According to Poul Højlund of the Danish newspaper Jyllands-Posten, the truth is the opposite: immigration is a man-made calamity that can be stopped any day of the week through only accepting genuine refugees with a valid passport via Danish representations abroad. All else simply encourages continued migration and leads to thousands of people drowning in the Mediterranean Sea en route to EU countries with the richest welfare bonuses.
"The very word 'refugee' conceals the fact that we have to deal with a permanent migration, not with a temporary refugee crisis. The term ‘refugees' calls on our help and compassion, whereas 'migrants' is a more sober term for people seeking better living conditions," Højlund wrote.
According to Højlund, Denmark is moving towards an economic, social, humanitarian and cultural catastrophe — and yet has not even started to use the correct terminology to set the political and moral perception of the crisis straight. Everyone would love to help refugees, but no sensible person would support illegal immigration, he argued.
"With the stream of migrants marketed as a refugee crisis, we continue to help the wrong and betray the weak. The right kind of refugee is still in camps across the Middle East. It is not refugees, but migrants from a multitude of countries including Syria that end up in Europe as a burden on national budgets and local communities," Højlund wrote.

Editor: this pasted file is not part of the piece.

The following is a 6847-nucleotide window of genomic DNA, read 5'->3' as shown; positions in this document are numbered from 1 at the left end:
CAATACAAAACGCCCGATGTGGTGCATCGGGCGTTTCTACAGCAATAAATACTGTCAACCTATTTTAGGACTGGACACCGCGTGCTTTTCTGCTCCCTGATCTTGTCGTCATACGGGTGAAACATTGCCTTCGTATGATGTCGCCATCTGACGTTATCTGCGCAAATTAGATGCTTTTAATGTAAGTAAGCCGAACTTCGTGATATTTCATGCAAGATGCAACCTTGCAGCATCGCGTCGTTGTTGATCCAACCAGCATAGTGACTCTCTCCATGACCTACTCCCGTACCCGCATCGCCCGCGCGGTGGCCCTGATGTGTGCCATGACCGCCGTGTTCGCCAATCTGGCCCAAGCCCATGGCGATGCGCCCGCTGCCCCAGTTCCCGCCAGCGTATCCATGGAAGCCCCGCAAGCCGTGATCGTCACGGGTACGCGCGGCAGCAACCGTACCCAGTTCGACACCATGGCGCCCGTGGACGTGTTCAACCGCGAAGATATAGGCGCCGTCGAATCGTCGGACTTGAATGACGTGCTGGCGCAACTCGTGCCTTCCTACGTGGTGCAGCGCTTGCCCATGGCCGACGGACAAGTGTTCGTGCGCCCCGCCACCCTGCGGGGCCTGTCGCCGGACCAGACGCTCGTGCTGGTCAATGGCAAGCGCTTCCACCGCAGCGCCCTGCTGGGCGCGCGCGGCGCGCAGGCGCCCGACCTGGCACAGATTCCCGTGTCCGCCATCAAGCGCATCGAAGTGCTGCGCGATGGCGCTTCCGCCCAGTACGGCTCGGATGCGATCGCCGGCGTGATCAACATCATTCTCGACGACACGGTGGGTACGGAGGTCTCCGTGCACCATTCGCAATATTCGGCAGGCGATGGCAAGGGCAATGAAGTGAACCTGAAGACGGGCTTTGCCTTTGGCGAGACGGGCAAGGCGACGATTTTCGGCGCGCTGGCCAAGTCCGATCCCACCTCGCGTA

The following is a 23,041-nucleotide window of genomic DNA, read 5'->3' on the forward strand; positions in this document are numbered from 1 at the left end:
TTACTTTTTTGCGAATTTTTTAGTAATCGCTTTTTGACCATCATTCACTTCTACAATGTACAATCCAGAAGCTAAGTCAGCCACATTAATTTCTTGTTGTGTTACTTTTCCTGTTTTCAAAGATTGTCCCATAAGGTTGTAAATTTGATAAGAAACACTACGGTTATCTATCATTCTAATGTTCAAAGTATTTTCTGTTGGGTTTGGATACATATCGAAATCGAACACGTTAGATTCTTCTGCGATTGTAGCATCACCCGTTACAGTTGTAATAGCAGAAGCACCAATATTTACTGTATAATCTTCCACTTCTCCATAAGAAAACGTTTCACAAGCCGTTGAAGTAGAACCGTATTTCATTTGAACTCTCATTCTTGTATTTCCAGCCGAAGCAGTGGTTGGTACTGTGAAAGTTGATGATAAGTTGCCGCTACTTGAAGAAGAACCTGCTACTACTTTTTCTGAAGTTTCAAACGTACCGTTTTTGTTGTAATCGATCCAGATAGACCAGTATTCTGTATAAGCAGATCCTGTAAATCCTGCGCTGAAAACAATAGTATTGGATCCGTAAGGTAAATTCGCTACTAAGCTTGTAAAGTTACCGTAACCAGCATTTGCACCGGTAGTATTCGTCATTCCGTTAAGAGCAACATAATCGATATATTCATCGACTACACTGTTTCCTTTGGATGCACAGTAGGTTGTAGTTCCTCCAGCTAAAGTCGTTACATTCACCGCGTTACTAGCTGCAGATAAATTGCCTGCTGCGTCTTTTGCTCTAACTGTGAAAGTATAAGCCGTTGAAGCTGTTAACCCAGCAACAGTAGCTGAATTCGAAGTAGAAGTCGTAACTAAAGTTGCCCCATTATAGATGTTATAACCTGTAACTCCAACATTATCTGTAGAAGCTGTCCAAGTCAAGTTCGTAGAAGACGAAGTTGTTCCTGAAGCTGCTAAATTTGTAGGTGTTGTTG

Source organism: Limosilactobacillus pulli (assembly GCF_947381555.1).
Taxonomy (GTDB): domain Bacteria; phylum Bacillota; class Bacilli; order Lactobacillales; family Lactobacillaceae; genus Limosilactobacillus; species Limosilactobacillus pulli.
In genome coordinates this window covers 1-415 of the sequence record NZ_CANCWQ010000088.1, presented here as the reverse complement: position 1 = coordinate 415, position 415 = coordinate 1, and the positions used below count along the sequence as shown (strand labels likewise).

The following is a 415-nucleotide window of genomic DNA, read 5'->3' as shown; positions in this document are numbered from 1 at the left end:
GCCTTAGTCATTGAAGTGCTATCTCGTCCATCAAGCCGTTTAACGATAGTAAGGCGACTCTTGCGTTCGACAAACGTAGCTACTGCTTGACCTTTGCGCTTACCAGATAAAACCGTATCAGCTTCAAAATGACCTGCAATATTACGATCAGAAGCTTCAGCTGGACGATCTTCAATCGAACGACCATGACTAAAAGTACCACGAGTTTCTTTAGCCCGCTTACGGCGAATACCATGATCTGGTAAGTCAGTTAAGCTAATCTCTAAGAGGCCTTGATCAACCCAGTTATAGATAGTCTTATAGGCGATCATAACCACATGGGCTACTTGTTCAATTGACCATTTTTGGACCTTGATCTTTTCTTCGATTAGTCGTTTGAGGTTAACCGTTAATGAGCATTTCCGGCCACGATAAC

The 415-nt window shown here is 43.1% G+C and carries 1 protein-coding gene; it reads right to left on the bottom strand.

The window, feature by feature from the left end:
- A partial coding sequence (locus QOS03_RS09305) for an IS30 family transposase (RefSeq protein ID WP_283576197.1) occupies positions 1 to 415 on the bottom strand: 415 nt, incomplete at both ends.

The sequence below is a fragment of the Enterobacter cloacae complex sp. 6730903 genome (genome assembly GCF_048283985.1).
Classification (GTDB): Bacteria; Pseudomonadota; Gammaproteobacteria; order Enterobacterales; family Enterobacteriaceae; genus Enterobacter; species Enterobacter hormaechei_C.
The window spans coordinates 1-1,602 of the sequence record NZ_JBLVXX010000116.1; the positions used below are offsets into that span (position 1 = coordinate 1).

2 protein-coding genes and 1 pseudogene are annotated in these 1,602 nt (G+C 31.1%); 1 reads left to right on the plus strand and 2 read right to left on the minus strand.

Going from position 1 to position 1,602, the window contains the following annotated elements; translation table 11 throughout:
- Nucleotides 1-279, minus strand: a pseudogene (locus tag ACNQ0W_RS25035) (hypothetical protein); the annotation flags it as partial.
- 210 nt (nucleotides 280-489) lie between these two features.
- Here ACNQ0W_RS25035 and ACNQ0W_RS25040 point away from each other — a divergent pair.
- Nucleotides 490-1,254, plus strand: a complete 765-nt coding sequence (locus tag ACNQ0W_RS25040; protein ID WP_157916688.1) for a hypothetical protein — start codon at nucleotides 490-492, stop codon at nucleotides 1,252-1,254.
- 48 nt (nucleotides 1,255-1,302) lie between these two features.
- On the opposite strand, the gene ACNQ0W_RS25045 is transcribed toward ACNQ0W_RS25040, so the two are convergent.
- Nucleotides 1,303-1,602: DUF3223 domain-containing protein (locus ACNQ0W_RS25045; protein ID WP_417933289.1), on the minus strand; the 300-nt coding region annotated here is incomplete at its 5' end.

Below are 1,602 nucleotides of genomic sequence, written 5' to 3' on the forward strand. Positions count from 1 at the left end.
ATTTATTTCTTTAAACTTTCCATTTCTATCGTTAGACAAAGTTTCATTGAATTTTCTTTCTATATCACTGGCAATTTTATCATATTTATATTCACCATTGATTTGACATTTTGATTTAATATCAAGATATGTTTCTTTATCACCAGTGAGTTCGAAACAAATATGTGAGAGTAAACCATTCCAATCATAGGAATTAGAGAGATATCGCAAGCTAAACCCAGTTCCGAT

Inefficiency through incompetence
"Instead, they should use their systems to help genuine refugees. This would be decent, as the current policy is nothing but obscene," Højlund wrote.
Immigration is therefore a consistent EU strategy, even though most of the politicians are reluctant to admit this publicly. As for Højlund's home country, Denmark relies on immigration as well to battle the falling birth rates combined with increased longevity. Denmark's population rose by about one million people from 1960 to 2010, with immigration accounting for 60 to 65 percent of the increase.
"All we know is that by 2020 we are going to have between 100,000 and 125,000 more migrants. At the very least," concluded Højlund.